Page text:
String Manipulation: Basics

Welcome to our lesson on the basics of string manipulation in AutoLISP! Strings, as sequences of characters, play a crucial role in almost all programming tasks. Whether you’re processing user input, displaying messages, or handling file names, understanding how to manipulate strings is essential. Today, we’re going to delve deep into some fundamental string manipulation functions in AutoLISP that will greatly enhance your programming capabilities.

Learning Outcomes

By the end of this lesson, students will be able to:

  • Identify and understand the basic string manipulation functions in AutoLISP.
  • Apply these functions to perform common string operations effectively.
  • Construct and analyze complex string expressions using a combination of the functions.
  • Integrate string manipulation functions into larger AutoLISP programs for practical applications.


Definition: Converts the first character of a string to its ASCII value.


(ascii string)

Example 1:

(ascii “A”)
; This will return 65

This code converts the character “A” to its ASCII value, which is 65.

Example 2:

(ascii “hello”)
; This will return 104

The function takes the first character of “hello”, which is “h”, and returns its ASCII value, 104.


Definition: Converts an ASCII value to its corresponding character.


(chr integer)

Example 1:

(chr 65)
; This will return “A”

This code converts the ASCII value 65 to its corresponding character, “A”.

Example 2:

(chr 104)
; This will return “h”

The function converts the ASCII value 104 to its character equivalent, “h”.


Definition: Converts all the alphabetic characters in a string to uppercase.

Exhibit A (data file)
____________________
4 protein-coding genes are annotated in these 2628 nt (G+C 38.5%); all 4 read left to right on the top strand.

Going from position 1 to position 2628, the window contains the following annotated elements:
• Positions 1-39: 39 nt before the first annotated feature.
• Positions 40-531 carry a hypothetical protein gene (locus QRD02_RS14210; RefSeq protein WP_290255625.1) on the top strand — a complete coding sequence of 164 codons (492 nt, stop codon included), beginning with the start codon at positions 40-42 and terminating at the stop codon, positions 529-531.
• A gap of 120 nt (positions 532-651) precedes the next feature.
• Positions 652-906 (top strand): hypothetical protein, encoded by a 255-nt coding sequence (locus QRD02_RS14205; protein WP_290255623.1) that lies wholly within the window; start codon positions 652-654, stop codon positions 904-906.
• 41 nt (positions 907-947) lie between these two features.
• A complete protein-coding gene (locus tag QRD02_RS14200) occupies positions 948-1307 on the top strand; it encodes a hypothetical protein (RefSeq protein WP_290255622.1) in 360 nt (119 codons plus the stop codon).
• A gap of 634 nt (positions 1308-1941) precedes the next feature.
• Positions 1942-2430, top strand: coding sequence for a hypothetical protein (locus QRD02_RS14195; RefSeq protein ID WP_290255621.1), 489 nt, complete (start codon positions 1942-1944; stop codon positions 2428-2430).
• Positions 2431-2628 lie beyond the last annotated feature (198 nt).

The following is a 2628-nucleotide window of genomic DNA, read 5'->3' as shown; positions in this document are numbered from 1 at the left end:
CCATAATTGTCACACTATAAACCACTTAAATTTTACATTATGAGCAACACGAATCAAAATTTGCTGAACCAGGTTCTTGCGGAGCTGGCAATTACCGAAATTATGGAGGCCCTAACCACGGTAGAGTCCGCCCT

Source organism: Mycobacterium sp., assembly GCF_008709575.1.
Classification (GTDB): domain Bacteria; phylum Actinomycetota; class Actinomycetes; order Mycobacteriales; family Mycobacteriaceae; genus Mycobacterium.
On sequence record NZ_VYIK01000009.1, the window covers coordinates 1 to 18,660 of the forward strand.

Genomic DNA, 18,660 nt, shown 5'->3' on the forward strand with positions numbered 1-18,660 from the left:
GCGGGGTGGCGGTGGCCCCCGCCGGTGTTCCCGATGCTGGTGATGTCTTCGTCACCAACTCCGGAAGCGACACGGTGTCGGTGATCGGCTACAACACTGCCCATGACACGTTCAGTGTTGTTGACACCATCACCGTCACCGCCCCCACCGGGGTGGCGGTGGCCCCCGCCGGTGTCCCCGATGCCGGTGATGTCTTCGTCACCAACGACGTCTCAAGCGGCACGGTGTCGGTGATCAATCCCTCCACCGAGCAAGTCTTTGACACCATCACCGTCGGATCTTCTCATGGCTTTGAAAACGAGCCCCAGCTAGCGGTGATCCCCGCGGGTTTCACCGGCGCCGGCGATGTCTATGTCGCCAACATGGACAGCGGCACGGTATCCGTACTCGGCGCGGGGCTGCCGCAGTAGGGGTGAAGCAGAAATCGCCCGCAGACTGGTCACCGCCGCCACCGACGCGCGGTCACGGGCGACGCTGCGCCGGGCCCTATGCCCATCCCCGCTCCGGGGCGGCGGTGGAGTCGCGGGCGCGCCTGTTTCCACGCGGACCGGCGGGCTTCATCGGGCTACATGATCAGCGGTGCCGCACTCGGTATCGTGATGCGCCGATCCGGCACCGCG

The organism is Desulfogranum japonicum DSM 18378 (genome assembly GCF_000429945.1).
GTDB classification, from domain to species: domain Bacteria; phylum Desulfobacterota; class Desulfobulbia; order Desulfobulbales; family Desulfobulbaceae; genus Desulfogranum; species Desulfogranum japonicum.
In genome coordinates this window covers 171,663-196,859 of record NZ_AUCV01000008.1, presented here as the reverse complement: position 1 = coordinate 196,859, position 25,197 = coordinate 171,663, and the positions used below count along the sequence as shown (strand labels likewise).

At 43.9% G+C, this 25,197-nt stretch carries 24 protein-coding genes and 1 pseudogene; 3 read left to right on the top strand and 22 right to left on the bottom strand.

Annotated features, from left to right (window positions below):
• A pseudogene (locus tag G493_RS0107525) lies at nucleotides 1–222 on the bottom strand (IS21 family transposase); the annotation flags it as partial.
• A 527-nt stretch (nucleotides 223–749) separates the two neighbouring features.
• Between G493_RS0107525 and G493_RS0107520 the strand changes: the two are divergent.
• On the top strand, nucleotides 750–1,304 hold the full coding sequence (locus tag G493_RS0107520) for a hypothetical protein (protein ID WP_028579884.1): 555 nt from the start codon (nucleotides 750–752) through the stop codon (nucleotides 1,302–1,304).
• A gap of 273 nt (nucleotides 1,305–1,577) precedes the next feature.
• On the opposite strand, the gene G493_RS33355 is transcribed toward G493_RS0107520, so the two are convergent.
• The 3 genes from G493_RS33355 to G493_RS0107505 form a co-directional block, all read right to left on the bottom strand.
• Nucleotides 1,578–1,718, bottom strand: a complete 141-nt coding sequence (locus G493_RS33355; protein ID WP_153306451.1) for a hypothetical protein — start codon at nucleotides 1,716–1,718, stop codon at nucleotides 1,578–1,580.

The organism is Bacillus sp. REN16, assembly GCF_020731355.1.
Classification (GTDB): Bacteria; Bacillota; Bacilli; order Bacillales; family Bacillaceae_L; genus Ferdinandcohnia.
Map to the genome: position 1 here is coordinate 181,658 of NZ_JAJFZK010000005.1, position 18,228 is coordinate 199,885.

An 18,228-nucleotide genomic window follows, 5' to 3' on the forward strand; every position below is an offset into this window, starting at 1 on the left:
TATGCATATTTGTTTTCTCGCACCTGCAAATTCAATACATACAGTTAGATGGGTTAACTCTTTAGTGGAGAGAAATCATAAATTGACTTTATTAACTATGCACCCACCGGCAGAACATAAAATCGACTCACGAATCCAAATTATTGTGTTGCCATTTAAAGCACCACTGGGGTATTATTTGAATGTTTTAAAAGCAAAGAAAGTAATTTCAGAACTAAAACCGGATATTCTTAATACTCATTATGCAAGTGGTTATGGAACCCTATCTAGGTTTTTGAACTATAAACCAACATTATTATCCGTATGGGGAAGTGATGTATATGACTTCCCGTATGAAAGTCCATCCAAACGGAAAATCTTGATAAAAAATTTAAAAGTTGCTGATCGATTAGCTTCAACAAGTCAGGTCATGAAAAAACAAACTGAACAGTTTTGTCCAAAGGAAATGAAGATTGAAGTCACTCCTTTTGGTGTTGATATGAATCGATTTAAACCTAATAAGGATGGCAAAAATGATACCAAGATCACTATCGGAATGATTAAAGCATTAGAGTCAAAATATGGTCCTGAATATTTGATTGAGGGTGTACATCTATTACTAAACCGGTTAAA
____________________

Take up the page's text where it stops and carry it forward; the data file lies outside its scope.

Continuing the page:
(strcase string)

Example 1:

(strcase “Hello”)
; This will return “HELLO”

This function converts all characters in “Hello” to uppercase.

Example 2:

(strcase “wOrld”)
; This will return “WORLD”

It changes all the characters in “wOrld” to uppercase.


Definition: Concatenates two or more strings into a single string.


(strcat string1 string2 …)

Example 1:

(strcat “Hello” ” ” “World!”)
; This will return “Hello World!”

This code combines three strings into one.

Example 2:

(strcat “CAD” ” ” “Design”)
; This will return “CAD Design”

This function joins “CAD” and “Design” with a space in between.


Definition: Returns the length of a string.


(strlen string)

Example 1:

(strlen “Hello”)
; This will return 5

This function returns the length of the string “Hello”, which is 5 characters.

Example 2:

(strlen “AutoLISP”)
; This will return 8

It calculates the length of “AutoLISP”, which has 8 characters.


Definition: Extracts a substring from a string, starting at a specified position.


(substr string start [length])

Type: Integer = A positive numerical value represents the starting position within the ‘str’ variable, with the first character in the string being designated as position 1.

Type: Integer = A positive numerical value to provide to indicate the number of characters to be searched within the ‘str’ variable. If the ‘length’ is not explicitly mentioned, the search for the substring extends all the way to the end of ‘str’.

Example 1:

(substr “Hello World!” 7 5)
; This will return “World”

This function extracts “World” from “Hello World!” starting at the 7th character.

Example 2:

(substr “Programming” 1 4)
; This will return “Prog”

It extracts the first four characters, “Prog”, from the string “Programming”.

In conclusion, mastering basic string manipulation in AutoLISP is a stepping stone to more complex programming tasks. These foundational functions are versatile tools that will enable you to handle text in your programs effectively. Remember to practice these functions regularly, and always strive to understand the underlying principles.